Why is AWS Bandwidth so Expensive?
Amazon Web Server boasts of market leadership in the cloud computing arena. The platform offers us a broad range of cloud-based products such as computing power, storage, analytics, and development tools. So why is it that the world’s most popular cloud service provider costs highly on bandwidth?
AWS bandwidth is expensive because consumers incur high costs to move data both between AWS and the internet as well as between AWS services like EC2. Moving data across multiple availability zones or regions also incurs expenditures thus consumers receive high monthly bills.
The sheer number of data transfer types that occur in the AWS environment creates a challenge in keeping up with all the associated costs. This thus requires AWS users to optimize their cloud infrastructure design to ensure efficient storage and transfer of data. AWS as well as a number of third-party utilities allow us to optimize this through cost controls and thresholds.
How much does AWS charge for bandwidth?
Bandwidth in AWS is charged on a Pay As You Go basis, with your monthly usage being applied to the service provider’s rates. AWS rates are, however, significantly higher than those of similar providers such as Vultr and DigitalOcean. These costs are fair for large organizations utilizing multiple AWS services but high for small and medium entities. Traditional infrastructure proves to be cheaper and with even more performance advantages for us in the latter groups.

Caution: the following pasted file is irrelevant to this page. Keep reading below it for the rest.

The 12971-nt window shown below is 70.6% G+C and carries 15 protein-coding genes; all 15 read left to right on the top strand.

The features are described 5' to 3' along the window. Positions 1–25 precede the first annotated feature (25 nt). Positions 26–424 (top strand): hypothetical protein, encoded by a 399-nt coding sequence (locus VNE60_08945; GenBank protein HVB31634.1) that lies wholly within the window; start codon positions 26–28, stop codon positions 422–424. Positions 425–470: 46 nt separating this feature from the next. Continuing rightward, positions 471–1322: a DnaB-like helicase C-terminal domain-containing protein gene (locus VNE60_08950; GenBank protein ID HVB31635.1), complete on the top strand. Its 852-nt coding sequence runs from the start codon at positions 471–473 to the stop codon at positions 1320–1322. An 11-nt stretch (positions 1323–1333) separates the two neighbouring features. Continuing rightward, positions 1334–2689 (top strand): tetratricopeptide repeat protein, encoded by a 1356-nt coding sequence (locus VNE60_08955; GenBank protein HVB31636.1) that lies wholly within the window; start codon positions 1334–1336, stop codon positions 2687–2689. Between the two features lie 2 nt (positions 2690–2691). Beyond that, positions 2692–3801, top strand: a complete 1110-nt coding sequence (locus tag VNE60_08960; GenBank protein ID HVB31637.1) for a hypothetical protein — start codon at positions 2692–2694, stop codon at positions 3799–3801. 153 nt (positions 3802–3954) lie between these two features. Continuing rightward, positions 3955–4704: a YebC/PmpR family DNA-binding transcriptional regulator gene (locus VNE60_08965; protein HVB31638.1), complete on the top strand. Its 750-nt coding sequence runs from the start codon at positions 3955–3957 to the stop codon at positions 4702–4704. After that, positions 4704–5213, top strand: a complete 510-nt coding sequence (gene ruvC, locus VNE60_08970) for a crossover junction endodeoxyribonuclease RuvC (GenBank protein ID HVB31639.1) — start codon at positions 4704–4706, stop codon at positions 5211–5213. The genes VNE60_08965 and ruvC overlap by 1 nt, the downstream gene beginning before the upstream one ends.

Why is AWS so expensive?
While AWS is a powerhouse in the hosting industry, in reality, there are numerous substantially cheaper alternatives for us to choose from. Some key findings by Happi, a service provider in the same industry show:
- AWS on-demand instances are about 3 times as expensive as utilizing traditional server infrastructures.
- Implementing AWS reserved instances is roughly double the cost of contracting physical servers for the same period.
- AWS dedicated hosts are almost 5 times the cost of simply utilizing dedicated servers.
- For users that need just one or two small virtual servers like me, there is a significant number of competitors that are cheaper than AWS such as DigitalOcean and Linode.
- Dedicated servers running MySQL cost about 3 to 6 times cheaper than AWS managed relational databases running the same MySQL processes.
- AWS is best-suited to organizations whose products and services need multi-region resilience and redundancy but minimal resource requirements, as it minimizes management overhead.
One of the reasons the monthly bill surprises AWS consumers is the fact that consideration is not taken on data transfer pricing when calculating total costs of ownership. It is a cost of cloud computing that we often overlook rather than a “hidden cost” that users fail to see until it runs up the bill.
Heavy to moderate users of bandwidth incur considerable amounts in bandwidth costs thanks to AWS’s cost structure. Basic dedicated servers prove to be a better option for us both in terms of cost and performance.
When is AWS the best option?
AWS offers proprietary services that benefit developers and reduce the need for large investments in infrastructure. Native applications developed specifically for the platform allow for the benefits of the public cloud to be fully realized.